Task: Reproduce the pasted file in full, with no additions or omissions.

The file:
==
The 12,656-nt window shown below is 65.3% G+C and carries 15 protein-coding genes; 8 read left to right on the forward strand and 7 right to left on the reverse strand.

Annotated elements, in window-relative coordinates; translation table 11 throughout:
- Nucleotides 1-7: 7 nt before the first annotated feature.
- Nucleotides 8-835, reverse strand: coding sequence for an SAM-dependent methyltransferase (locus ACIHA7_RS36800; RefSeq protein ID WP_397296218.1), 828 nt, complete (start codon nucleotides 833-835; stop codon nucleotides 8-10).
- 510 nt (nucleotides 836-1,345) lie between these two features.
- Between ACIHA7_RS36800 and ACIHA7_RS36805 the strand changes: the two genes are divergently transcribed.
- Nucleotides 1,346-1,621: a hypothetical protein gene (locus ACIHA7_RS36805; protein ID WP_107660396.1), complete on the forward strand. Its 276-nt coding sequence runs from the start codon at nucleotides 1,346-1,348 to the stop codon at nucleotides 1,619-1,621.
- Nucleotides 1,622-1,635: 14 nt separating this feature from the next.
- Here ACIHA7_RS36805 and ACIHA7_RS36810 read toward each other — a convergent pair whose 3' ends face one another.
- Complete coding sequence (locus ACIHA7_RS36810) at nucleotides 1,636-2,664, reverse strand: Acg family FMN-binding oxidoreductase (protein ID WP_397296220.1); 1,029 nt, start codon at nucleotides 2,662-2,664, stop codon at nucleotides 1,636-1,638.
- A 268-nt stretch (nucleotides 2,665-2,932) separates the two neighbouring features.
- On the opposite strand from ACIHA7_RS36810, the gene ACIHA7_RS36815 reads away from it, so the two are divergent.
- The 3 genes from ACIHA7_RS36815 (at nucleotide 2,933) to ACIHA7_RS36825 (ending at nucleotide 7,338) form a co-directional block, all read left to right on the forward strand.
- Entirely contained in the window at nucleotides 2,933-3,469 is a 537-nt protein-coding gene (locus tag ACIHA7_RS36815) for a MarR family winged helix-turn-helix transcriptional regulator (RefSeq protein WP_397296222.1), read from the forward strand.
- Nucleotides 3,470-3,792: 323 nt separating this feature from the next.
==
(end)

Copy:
The 12,656-nt window shown below is 65.3% G+C and carries 15 protein-coding genes; 8 read left to right on the forward strand and 7 right to left on the reverse strand.

Annotated elements, in window-relative coordinates; translation table 11 throughout:
- Nucleotides 1-7: 7 nt before the first annotated feature.
- Nucleotides 8-835, reverse strand: coding sequence for an SAM-dependent methyltransferase (locus ACIHA7_RS36800; RefSeq protein ID WP_397296218.1), 828 nt, complete (start codon nucleotides 833-835; stop codon nucleotides 8-10).
- 510 nt (nucleotides 836-1,345) lie between these two features.
- Between ACIHA7_RS36800 and ACIHA7_RS36805 the strand changes: the two genes are divergently transcribed.
- Nucleotides 1,346-1,621: a hypothetical protein gene (locus ACIHA7_RS36805; protein ID WP_107660396.1), complete on the forward strand. Its 276-nt coding sequence runs from the start codon at nucleotides 1,346-1,348 to the stop codon at nucleotides 1,619-1,621.
- Nucleotides 1,622-1,635: 14 nt separating this feature from the next.
- Here ACIHA7_RS36805 and ACIHA7_RS36810 read toward each other — a convergent pair whose 3' ends face one another.
- Complete coding sequence (locus ACIHA7_RS36810) at nucleotides 1,636-2,664, reverse strand: Acg family FMN-binding oxidoreductase (protein ID WP_397296220.1); 1,029 nt, start codon at nucleotides 2,662-2,664, stop codon at nucleotides 1,636-1,638.
- A 268-nt stretch (nucleotides 2,665-2,932) separates the two neighbouring features.
- On the opposite strand from ACIHA7_RS36810, the gene ACIHA7_RS36815 reads away from it, so the two are divergent.
- The 3 genes from ACIHA7_RS36815 (at nucleotide 2,933) to ACIHA7_RS36825 (ending at nucleotide 7,338) form a co-directional block, all read left to right on the forward strand.
- Entirely contained in the window at nucleotides 2,933-3,469 is a 537-nt protein-coding gene (locus tag ACIHA7_RS36815) for a MarR family winged helix-turn-helix transcriptional regulator (RefSeq protein WP_397296222.1), read from the forward strand.
- Nucleotides 3,470-3,792: 323 nt separating this feature from the next.